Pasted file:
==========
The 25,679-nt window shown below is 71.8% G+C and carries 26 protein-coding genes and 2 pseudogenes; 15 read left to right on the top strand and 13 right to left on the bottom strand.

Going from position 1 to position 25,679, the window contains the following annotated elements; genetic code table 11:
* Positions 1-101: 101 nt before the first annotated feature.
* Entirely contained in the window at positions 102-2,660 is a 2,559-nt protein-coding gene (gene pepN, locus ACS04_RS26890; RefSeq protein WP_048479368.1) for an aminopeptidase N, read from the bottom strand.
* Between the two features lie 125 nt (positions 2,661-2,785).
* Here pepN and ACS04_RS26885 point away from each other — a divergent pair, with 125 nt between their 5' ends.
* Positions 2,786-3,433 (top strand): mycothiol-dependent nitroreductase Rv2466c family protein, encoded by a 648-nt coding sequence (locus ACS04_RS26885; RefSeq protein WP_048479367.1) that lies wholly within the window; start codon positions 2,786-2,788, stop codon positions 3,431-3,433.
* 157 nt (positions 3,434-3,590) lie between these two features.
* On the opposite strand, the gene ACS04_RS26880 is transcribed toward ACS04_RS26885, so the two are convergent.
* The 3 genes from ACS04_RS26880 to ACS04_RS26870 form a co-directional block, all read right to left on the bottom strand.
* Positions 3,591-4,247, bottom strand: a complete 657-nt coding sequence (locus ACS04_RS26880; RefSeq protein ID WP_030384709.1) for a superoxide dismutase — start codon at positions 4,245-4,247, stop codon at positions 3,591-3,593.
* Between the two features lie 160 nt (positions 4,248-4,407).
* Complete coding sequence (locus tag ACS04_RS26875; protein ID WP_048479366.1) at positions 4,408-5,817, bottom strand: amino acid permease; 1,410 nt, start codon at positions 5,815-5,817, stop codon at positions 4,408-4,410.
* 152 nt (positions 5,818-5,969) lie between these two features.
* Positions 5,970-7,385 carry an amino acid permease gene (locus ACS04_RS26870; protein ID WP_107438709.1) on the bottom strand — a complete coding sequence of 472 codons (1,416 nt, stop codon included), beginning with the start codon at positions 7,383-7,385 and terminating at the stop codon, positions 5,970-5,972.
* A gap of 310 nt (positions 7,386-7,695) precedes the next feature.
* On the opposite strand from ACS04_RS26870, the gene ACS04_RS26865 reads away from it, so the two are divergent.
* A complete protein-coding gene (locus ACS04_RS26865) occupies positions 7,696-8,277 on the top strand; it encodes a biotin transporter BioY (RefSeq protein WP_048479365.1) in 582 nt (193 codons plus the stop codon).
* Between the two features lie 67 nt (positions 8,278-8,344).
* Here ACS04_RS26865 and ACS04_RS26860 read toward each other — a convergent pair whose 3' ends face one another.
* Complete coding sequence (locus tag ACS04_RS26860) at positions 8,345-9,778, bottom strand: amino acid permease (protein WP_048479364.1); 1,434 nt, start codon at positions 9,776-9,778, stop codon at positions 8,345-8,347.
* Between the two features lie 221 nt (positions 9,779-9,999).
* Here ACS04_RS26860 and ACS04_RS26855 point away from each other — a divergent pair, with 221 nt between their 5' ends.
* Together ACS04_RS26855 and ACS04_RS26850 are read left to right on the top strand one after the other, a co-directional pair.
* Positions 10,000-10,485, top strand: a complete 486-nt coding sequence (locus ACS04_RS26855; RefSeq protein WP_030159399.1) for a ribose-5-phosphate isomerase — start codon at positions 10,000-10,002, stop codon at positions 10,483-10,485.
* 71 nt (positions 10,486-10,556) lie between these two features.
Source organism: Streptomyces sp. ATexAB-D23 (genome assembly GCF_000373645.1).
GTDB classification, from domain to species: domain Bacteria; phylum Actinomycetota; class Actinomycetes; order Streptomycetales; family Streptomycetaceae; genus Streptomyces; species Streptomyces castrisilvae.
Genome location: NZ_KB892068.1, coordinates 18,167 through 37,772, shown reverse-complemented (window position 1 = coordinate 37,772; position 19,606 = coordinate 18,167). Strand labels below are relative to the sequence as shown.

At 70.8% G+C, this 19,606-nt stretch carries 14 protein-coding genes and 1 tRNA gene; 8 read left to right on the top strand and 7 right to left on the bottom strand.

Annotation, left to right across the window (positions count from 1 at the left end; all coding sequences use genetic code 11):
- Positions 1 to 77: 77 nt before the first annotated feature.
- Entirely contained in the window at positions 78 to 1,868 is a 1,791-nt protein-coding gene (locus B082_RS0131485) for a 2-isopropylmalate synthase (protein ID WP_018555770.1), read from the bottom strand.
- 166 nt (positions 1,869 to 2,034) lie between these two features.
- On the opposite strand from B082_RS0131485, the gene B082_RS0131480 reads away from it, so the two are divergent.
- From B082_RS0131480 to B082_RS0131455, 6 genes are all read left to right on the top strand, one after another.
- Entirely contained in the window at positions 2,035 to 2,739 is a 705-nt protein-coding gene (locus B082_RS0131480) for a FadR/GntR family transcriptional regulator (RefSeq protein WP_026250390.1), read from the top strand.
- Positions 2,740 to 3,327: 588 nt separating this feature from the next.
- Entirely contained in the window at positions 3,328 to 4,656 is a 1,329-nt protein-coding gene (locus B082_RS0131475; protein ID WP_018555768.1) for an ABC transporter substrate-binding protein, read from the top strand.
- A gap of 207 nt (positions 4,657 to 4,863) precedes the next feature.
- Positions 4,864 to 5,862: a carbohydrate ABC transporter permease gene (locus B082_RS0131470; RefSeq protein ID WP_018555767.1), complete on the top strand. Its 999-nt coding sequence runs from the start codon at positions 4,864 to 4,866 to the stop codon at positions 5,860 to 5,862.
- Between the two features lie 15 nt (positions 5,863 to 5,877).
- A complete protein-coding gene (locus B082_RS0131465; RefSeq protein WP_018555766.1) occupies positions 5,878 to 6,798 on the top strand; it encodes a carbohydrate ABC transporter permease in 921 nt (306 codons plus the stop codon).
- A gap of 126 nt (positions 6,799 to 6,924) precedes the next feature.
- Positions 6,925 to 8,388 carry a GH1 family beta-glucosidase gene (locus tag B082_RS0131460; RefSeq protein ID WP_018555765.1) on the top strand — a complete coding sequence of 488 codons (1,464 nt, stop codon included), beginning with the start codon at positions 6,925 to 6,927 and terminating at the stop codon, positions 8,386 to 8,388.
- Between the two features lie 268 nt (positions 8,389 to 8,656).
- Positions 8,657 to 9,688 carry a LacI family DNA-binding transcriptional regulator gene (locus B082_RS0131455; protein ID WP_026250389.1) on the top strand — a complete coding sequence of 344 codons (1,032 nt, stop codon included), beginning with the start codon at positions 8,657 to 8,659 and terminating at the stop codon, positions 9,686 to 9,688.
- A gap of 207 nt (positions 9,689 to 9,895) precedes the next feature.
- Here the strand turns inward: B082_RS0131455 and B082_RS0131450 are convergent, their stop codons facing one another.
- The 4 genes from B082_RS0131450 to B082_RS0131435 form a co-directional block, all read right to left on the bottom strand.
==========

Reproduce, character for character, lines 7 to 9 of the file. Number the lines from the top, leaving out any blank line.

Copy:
* Positions 2,786-3,433 (top strand): mycothiol-dependent nitroreductase Rv2466c family protein, encoded by a 648-nt coding sequence (locus ACS04_RS26885; RefSeq protein WP_048479367.1) that lies wholly within the window; start codon positions 2,786-2,788, stop codon positions 3,431-3,433.
* 157 nt (positions 3,434-3,590) lie between these two features.
* On the opposite strand, the gene ACS04_RS26880 is transcribed toward ACS04_RS26885, so the two are convergent.